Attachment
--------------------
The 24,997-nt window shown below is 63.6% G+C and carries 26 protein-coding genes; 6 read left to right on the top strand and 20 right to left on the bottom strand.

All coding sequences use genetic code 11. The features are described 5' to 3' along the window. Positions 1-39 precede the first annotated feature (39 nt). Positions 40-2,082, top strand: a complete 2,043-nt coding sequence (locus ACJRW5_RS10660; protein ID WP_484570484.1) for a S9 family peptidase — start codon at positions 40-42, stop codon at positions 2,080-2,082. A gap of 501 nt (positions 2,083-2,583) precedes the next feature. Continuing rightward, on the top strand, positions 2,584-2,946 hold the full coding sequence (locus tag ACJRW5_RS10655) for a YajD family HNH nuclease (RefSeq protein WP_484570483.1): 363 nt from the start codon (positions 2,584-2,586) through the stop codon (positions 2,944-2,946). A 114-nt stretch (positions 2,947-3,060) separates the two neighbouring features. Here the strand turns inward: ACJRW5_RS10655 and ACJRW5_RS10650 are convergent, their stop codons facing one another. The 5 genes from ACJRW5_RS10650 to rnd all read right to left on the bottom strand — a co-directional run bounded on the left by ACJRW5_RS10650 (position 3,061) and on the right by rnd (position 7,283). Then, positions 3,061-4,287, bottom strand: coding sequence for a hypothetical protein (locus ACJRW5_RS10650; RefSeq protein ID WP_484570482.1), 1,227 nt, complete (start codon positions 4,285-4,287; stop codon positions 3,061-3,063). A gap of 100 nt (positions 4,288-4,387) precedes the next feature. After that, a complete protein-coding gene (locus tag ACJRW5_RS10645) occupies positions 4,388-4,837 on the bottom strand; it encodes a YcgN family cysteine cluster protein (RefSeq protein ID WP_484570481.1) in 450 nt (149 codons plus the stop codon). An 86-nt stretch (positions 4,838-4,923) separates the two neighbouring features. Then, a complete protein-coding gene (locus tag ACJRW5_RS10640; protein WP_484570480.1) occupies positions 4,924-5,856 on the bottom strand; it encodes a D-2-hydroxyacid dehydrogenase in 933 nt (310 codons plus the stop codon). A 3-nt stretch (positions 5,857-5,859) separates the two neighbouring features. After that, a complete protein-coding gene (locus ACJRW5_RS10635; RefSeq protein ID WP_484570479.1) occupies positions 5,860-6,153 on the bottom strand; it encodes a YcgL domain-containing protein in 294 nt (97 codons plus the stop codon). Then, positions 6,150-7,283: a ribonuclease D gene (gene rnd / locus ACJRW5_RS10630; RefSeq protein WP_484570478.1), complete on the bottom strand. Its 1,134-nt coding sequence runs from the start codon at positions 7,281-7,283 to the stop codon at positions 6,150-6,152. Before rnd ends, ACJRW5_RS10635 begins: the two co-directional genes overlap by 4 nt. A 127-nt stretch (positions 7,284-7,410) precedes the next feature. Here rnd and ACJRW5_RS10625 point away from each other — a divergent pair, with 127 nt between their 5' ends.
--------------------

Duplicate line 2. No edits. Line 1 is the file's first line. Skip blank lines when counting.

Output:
All coding sequences use genetic code 11. The features are described 5' to 3' along the window. Positions 1-39 precede the first annotated feature (39 nt). Positions 40-2,082, top strand: a complete 2,043-nt coding sequence (locus ACJRW5_RS10660; protein ID WP_484570484.1) for a S9 family peptidase — start codon at positions 40-42, stop codon at positions 2,080-2,082. A gap of 501 nt (positions 2,083-2,583) precedes the next feature. Continuing rightward, on the top strand, positions 2,584-2,946 hold the full coding sequence (locus tag ACJRW5_RS10655) for a YajD family HNH nuclease (RefSeq protein WP_484570483.1): 363 nt from the start codon (positions 2,584-2,586) through the stop codon (positions 2,944-2,946). A 114-nt stretch (positions 2,947-3,060) separates the two neighbouring features. Here the strand turns inward: ACJRW5_RS10655 and ACJRW5_RS10650 are convergent, their stop codons facing one another. The 5 genes from ACJRW5_RS10650 to rnd all read right to left on the bottom strand — a co-directional run bounded on the left by ACJRW5_RS10650 (position 3,061) and on the right by rnd (position 7,283). Then, positions 3,061-4,287, bottom strand: coding sequence for a hypothetical protein (locus ACJRW5_RS10650; RefSeq protein ID WP_484570482.1), 1,227 nt, complete (start codon positions 4,285-4,287; stop codon positions 3,061-3,063). A gap of 100 nt (positions 4,288-4,387) precedes the next feature. After that, a complete protein-coding gene (locus tag ACJRW5_RS10645) occupies positions 4,388-4,837 on the bottom strand; it encodes a YcgN family cysteine cluster protein (RefSeq protein ID WP_484570481.1) in 450 nt (149 codons plus the stop codon). An 86-nt stretch (positions 4,838-4,923) separates the two neighbouring features. Then, a complete protein-coding gene (locus tag ACJRW5_RS10640; protein WP_484570480.1) occupies positions 4,924-5,856 on the bottom strand; it encodes a D-2-hydroxyacid dehydrogenase in 933 nt (310 codons plus the stop codon). A 3-nt stretch (positions 5,857-5,859) separates the two neighbouring features. After that, a complete protein-coding gene (locus ACJRW5_RS10635; RefSeq protein ID WP_484570479.1) occupies positions 5,860-6,153 on the bottom strand; it encodes a YcgL domain-containing protein in 294 nt (97 codons plus the stop codon). Then, positions 6,150-7,283: a ribonuclease D gene (gene rnd / locus ACJRW5_RS10630; RefSeq protein WP_484570478.1), complete on the bottom strand. Its 1,134-nt coding sequence runs from the start codon at positions 7,281-7,283 to the stop codon at positions 6,150-6,152. Before rnd ends, ACJRW5_RS10635 begins: the two co-directional genes overlap by 4 nt. A 127-nt stretch (positions 7,284-7,410) precedes the next feature. Here rnd and ACJRW5_RS10625 point away from each other — a divergent pair, with 127 nt between their 5' ends.